Efficacy and reliability of dogs for surveying desert tortoises: Results from the DT-K9 trials March 28-April 15, 2004 Desert Tortoise Conservation Center Las Vegas, NV, 57 pp., Final Report to University of Redlands, Task order# 121220-02-02A
Journal of Nevada Water Resources Association, 1 (1), 58-75
, (2004). Estimation of Impervious Cover in the Lake Tahoe Basin Using Remote Sensing and Geographic Information Systems Data Integration,
Risk of attracting predators from human and human-dog team wildlife surveys, 31 pp., Final Report to Marine Air Ground Task Force Training Command, Natural Resources and Environmental Affairs Division, W911NF-04-1-0279
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Technical approach for designing alternative covers at Edwards Air Force Base, California., Prepared for Air Force Flight Test Center, Environmental Management Directorate, Edwards Air Force Base, California, Desert Research Institute publication No. 41192, Contract #DACA05-02-C-0009
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Int. J. Remote Sensing, 24 (23), 4627-4645
, (2003). Detecting and discriminating impervious cover with high-resolution IKONOS data using principal component analysis and morphological operators,
Technical Approach for Designing Alternative Covers at Edwards Air Force Base, California, DRI Report No. 41192
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Population Research and Policy Review, 22, 373-397
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Baseline and initial monitoring assessment of Martes americana, the American Marten, at Heavenly Ski Resort, Lake Tahoe, California, 87 p., Final Report to U.S. Forest Service, Lake Tahoe Basin Management Unit
Estimation of hard impervious cover in the Lake Tahoe Basin using Remote Sensing and Geographic Information Systems, 32 pp., Final report to the Tahoe Regional Planning Agency
Alternative Future Scenarios: Development of a modeling information system, 115 pp., Final Report to DoD: Strategic Environmental Research and Development Program, M67399-00-C-0005
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Scott, M., Heglund, P., Morrison, M., Rafael, M., Wall, B., Hoffer, J. (Eds.) , , (2002). Assessment of spatial autocorrelation in empirical models in ecologyAssessment of spatial autocorrelation in empirical models in ecology, In Predicting Species Occurrences: Issues of Accuracy and Scale, 429-440, Island Press: Washington, DC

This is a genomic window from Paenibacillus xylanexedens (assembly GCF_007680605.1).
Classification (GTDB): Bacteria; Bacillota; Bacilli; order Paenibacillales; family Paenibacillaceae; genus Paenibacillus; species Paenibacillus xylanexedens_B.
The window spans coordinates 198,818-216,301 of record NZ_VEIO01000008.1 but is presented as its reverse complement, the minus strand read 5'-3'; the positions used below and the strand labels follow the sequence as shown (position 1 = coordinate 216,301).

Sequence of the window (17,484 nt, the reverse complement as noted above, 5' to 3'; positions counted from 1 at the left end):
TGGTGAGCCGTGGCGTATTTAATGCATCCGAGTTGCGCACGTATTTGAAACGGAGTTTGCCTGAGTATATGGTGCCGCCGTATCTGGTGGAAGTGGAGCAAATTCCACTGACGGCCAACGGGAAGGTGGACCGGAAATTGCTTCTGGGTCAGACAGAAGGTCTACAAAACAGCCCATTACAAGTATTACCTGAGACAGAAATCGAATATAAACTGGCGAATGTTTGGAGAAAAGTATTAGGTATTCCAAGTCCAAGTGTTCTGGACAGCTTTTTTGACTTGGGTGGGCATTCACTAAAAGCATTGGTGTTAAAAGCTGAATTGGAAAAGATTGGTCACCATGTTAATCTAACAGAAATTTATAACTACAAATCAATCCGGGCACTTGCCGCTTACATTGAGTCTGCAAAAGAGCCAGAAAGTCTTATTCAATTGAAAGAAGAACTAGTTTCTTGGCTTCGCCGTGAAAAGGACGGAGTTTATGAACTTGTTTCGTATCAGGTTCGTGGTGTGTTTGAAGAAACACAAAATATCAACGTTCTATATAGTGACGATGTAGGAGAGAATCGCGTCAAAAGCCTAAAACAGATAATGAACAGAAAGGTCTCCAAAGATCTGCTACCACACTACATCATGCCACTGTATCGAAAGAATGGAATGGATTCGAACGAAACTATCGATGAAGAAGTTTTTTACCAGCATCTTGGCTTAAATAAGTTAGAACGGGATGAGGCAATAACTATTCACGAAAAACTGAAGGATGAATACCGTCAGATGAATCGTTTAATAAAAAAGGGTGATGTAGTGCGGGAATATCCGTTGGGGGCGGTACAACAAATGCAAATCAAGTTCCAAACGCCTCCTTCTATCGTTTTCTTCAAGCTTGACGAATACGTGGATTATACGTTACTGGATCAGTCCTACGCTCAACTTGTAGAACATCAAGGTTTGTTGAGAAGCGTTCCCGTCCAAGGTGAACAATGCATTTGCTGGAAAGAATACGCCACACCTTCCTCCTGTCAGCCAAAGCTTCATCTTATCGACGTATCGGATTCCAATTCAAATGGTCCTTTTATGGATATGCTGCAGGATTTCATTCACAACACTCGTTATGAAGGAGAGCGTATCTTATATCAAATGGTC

Impacts of development in the Coachella Valley on Fringe-Toed Lizards and the related implications to Joshua Tree National Park, 46 pp., Final report to Joshua Tree National Park
Mojave Fringe-Toed Lizard surveys at the Marine Corps Air Ground Combat Center at Twenty-nine Palms, California and nearby lands administered by the Bureau of Land Management, 115 pp., Final Report to Marine Air Ground Task Force Training Command, Natural Resources and Environmental Affairs Division, Report M67399-00-C-0005
Detecting Human Remains in Fatal Fires Using Cadaver Dogs, 69th Annual Scientific Meeting of the American Academy of Forensic Sciences: New Orleans, LA, February 13, 2017-February 18, 2017
FFDIC: Experimental Analysis of Burned Human Remains., Mountain, Desert, and Coastal Forensic Anthropologists Annual Meeting: Boulder City, NV, May 25, 2016
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Comparing historical human remains detection dog and ground penetrating radar responses in areas of possible human burials, Seventh World Archaeological Congress: Dead Sea, Jordan, January 13, 2013-January 18, 2013
Bridging SAR dogs and science ? the latest and greatest, translated, National Association of Search and Rescue. 2011 Annual Conference, June 2, 2011-June 4, 2011
Military wilderness: If a bomb drops in the desert do we still call it wilderness?, American Society of Environmental History Conference: Phoenix, AZ, April 12, 2011-April 17, 2011
Experiencing nature in militarized landscapes: If a bomb drops in the desert do we still call it wilderness?, American Association of Geographers Annual Meeting: Las Vegas, NV, March 22, 2009-March 27, 2009